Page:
This is an interesting little novel, recommended to me perhaps for two reasons—that it had a cult like readership among young people during the 1960’s, and that it bears some resemblance to Kerouac’s novel, in which the beatniks maintain a fascination with Eastern philosophy and demonstrate a hunger for spiritual illumination.
The novel is only 120 pages, and you could probably read it in one sitting if you were so inclined.
The novel tracks the coming-of-age and spiritual evolution of a man living in India at the time of the Buddha.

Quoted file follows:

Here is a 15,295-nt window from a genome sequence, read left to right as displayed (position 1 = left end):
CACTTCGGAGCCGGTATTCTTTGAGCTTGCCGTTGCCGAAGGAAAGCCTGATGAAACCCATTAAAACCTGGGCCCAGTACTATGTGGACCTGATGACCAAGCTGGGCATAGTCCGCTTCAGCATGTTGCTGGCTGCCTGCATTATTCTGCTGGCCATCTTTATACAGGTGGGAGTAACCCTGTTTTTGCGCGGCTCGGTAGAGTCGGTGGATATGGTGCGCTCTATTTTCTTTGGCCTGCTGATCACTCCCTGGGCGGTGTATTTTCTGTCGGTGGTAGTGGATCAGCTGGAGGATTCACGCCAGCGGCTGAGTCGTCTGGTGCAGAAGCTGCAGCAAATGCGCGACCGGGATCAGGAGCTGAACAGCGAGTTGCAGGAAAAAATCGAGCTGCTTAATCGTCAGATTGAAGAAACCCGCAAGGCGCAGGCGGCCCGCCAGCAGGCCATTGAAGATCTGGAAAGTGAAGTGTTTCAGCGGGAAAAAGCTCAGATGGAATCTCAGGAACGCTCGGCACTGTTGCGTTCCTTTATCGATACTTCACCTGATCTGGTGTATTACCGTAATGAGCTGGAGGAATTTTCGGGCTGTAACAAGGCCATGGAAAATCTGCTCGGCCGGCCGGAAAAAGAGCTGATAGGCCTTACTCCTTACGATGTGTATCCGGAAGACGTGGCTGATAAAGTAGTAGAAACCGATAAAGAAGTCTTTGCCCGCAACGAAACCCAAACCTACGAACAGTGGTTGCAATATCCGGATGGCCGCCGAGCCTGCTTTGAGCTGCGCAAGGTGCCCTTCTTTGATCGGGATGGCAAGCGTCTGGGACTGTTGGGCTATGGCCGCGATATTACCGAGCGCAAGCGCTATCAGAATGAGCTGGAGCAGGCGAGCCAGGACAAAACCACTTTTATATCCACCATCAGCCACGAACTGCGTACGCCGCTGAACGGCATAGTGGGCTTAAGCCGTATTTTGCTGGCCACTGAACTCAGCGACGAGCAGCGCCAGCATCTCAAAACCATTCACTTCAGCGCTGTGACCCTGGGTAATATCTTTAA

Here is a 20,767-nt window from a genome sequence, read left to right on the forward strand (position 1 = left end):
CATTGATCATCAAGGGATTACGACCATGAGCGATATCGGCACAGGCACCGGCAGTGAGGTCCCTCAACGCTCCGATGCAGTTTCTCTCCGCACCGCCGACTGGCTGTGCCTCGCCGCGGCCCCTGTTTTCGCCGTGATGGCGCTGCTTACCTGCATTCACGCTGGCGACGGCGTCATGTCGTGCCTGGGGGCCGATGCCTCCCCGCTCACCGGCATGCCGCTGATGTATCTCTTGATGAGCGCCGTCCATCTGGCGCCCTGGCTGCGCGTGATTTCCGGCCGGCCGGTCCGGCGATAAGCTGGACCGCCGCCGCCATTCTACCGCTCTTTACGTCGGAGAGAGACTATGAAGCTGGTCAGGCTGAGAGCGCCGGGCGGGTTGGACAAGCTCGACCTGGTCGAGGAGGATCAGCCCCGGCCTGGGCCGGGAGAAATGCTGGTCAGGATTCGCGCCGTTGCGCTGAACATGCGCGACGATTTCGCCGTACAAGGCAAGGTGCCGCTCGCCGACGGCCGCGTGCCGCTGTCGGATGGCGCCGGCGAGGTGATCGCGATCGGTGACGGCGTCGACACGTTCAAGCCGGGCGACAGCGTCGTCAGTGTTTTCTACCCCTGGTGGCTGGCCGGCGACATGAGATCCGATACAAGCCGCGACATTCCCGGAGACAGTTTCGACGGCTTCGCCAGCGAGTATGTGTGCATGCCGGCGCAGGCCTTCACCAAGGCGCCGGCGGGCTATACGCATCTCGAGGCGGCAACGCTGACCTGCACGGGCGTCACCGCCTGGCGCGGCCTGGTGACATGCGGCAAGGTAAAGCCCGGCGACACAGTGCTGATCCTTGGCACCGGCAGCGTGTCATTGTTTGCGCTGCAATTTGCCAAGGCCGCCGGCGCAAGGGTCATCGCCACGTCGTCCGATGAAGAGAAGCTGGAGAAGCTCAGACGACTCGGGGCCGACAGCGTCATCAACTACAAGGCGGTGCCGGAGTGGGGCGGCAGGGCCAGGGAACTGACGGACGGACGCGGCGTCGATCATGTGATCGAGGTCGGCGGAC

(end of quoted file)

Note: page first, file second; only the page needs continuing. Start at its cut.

It’s a story about the human soul and the ego, and about the journey of an individual to find himself—the Self, beyond personality, beyond genetic predisposition, and beyond environmental conditioning.
Something I gained from the novel is the understanding that people can alter reality by altering their perception of it. If you look at the world differently, the world changes. When you look at your refrigerator, you don’t see the refrigerator, rather you see your thoughts about the refrigerator informed by previous experience and by what you have been taught to believe about it.
Similarly, how could you know yourself if you only see your thoughts about yourself, if you think your thoughts are you?
This novel will help you begin the quest of finding your true self, beyond all the illusions.